Wendy Hamlin

John Ramsay Gallery, Vancouver
April 10 - May 1

Wendy Hamlin, English Bold Eagle (1998)
Wendy Hamlin, English Bold Eagle (1998),
oil on canvas

Canadian artist Wendy Hamlin's paintings typically combine disparate images. In previous shows, for example, she has disarmingly incorporated such subject matter as golden retrievers and candles; madonnas and bulls; narrative interior settings with symbolically juxtaposed themes; rows of running chickens and pigs; rhinos, turkeys and giant camels.

Hamlin's paintings consistently evoke a sense of wonder and delight. Occasionally mysterious, frequently playful and always a surprise, they evidence her delight in raising the stature of the ordinary. Invariably she goes a step further and pushes her themes through unusual formats, which have included diptychs and friezes.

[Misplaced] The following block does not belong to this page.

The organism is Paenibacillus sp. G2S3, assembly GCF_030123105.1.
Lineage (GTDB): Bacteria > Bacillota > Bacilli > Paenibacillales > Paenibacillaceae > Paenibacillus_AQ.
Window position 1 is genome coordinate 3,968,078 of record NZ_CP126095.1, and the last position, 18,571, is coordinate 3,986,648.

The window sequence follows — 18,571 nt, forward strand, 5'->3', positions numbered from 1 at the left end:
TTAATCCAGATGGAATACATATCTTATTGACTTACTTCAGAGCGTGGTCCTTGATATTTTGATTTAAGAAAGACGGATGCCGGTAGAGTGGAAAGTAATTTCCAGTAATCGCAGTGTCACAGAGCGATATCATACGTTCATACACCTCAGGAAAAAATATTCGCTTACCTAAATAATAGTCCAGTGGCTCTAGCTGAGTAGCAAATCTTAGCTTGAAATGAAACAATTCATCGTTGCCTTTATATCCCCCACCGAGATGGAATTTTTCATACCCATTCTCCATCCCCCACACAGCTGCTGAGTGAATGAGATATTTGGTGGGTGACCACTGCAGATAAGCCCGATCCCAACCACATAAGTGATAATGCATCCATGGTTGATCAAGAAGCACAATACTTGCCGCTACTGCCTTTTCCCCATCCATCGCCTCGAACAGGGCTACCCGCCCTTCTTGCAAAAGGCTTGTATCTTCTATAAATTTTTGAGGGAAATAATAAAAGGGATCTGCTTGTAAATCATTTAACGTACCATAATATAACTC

For the past few years Hamlin has resided in the Okanagan Valley of British Columbia, where she is surrounded by wildlife and orchards. The current paintings couple "punned" images of the regional fruits with indigenous birds, and they are rendered in larger-than-life sized scale. Luscious and super-realist in style, her textural details of feathers and claws create a tension that balances well with the reflective surfaces of apples and pears. Like the paintings and sculptures of her colleague Gathie Falk, even when her imagery borders on the ludicrous (as in Hamlin's painting of a hawk with cucumbers), it manages to be both elegant and refined both in composition and presentation.

© Mia Johnson